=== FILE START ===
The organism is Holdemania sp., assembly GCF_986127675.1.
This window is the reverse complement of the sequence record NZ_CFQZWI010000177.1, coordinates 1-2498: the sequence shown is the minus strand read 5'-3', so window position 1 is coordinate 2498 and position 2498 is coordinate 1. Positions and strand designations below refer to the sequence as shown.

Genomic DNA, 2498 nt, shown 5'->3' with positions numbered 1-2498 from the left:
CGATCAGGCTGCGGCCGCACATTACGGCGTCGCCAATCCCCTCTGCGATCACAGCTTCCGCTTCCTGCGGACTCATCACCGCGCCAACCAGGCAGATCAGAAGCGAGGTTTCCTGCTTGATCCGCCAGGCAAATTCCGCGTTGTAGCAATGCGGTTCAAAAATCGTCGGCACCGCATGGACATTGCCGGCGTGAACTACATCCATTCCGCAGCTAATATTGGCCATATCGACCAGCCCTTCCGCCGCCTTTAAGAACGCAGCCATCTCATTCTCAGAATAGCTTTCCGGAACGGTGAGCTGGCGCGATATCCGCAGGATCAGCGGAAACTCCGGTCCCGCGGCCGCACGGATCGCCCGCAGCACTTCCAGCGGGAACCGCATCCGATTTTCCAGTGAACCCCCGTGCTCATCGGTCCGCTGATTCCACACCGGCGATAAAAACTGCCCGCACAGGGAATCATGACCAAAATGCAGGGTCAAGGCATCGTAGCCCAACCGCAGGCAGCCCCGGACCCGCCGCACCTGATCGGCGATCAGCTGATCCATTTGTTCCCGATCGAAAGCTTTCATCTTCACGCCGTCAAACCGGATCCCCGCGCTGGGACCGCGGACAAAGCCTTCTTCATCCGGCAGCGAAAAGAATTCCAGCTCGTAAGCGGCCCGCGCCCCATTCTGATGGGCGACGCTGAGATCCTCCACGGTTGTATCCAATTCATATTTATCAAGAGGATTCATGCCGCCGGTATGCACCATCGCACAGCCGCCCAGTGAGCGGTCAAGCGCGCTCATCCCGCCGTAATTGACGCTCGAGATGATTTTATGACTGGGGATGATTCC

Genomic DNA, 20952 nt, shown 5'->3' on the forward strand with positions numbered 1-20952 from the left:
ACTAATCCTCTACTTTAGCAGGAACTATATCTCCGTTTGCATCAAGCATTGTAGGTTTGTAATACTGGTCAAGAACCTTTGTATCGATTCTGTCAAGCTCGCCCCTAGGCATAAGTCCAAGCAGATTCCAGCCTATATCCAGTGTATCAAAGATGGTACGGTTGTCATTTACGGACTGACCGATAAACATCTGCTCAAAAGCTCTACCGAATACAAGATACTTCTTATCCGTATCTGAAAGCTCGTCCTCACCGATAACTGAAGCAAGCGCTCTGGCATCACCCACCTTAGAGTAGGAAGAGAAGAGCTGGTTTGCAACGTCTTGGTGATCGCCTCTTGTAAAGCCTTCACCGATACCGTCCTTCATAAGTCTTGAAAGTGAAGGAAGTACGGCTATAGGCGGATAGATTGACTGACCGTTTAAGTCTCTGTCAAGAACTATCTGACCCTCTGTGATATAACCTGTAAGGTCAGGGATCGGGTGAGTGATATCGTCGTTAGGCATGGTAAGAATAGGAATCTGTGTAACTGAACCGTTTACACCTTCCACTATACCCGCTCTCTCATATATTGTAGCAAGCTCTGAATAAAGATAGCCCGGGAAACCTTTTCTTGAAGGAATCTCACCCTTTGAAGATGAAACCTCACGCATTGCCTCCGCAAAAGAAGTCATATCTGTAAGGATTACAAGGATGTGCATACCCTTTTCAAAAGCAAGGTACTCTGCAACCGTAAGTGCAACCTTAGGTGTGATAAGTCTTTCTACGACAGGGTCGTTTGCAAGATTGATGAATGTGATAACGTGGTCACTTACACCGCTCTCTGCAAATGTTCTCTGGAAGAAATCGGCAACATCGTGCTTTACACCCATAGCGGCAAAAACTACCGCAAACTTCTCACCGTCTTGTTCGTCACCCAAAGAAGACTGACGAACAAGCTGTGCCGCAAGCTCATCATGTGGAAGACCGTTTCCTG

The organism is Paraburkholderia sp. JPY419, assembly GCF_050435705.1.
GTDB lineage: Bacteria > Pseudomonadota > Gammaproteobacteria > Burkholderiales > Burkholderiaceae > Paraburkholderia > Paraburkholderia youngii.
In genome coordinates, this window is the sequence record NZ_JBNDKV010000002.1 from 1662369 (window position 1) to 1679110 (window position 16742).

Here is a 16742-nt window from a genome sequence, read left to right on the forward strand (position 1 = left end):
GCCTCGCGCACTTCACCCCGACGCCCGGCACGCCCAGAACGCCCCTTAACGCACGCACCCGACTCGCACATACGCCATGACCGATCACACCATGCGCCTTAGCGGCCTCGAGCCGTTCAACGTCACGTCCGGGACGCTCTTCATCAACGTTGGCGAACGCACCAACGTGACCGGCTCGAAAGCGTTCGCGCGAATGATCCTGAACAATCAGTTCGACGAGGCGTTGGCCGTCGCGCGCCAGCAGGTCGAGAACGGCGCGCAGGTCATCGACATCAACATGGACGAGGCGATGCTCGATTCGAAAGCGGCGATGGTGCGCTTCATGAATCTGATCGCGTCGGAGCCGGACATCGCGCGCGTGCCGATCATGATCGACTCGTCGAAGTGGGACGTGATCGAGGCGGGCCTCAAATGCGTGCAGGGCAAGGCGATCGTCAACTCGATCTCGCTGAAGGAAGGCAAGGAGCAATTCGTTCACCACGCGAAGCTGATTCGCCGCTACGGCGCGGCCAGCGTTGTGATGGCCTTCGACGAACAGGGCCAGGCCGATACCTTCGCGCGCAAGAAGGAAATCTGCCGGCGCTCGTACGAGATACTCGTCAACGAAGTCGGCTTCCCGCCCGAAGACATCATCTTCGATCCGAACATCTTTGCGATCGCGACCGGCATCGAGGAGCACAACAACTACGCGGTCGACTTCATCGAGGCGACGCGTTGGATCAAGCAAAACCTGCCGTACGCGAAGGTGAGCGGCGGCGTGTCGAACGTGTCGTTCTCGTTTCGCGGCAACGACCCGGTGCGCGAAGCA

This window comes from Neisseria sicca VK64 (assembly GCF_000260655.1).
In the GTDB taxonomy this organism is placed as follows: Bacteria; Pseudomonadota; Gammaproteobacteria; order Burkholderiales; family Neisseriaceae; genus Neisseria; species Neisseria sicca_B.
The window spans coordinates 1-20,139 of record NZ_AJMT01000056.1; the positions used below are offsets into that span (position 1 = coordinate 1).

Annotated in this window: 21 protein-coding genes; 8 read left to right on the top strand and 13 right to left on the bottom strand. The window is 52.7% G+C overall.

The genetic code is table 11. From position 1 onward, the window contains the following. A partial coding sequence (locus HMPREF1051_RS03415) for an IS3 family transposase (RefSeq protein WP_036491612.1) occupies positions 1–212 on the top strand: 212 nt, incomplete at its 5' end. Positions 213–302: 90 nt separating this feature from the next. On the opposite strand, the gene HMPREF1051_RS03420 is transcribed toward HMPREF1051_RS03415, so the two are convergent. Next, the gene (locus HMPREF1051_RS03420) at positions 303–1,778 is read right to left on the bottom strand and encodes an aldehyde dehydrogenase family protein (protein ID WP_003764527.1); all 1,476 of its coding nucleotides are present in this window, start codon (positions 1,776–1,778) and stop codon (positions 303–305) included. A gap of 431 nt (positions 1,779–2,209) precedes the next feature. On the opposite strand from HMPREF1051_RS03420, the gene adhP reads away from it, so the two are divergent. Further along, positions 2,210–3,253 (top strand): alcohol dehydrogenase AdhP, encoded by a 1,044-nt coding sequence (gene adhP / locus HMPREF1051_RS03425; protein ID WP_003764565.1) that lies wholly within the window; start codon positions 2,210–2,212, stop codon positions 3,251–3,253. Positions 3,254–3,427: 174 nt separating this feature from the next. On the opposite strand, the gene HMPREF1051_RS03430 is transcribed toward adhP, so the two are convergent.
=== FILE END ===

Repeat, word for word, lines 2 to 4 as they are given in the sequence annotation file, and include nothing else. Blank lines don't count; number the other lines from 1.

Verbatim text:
This window is the reverse complement of the sequence record NZ_CFQZWI010000177.1, coordinates 1-2498: the sequence shown is the minus strand read 5'-3', so window position 1 is coordinate 2498 and position 2498 is coordinate 1. Positions and strand designations below refer to the sequence as shown.

Genomic DNA, 2498 nt, shown 5'->3' with positions numbered 1-2498 from the left:
CGATCAGGCTGCGGCCGCACATTACGGCGTCGCCAATCCCCTCTGCGATCACAGCTTCCGCTTCCTGCGGACTCATCACCGCGCCAACCAGGCAGATCAGAAGCGAGGTTTCCTGCTTGATCCGCCAGGCAAATTCCGCGTTGTAGCAATGCGGTTCAAAAATCGTCGGCACCGCATGGACATTGCCGGCGTGAACTACATCCATTCCGCAGCTAATATTGGCCATATCGACCAGCCCTTCCGCCGCCTTTAAGAACGCAGCCATCTCATTCTCAGAATAGCTTTCCGGAACGGTGAGCTGGCGCGATATCCGCAGGATCAGCGGAAACTCCGGTCCCGCGGCCGCACGGATCGCCCGCAGCACTTCCAGCGGGAACCGCATCCGATTTTCCAGTGAACCCCCGTGCTCATCGGTCCGCTGATTCCACACCGGCGATAAAAACTGCCCGCACAGGGAATCATGACCAAAATGCAGGGTCAAGGCATCGTAGCCCAACCGCAGGCAGCCCCGGACCCGCCGCACCTGATCGGCGATCAGCTGATCCATTTGTTCCCGATCGAAAGCTTTCATCTTCACGCCGTCAAACCGGATCCCCGCGCTGGGACCGCGGACAAAGCCTTCTTCATCCGGCAGCGAAAAGAATTCCAGCTCGTAAGCGGCCCGCGCCCCATTCTGATGGGCGACGCTGAGATCCTCCACGGTTGTATCCAATTCATATTTATCAAGAGGATTCATGCCGCCGGTATGCACCATCGCACAGCCGCCCAGTGAGCGGTCAAGCGCGCTCATCCCGCCGTAATTGACGCTCGAGATGATTTTATGACTGGGGATGATTCC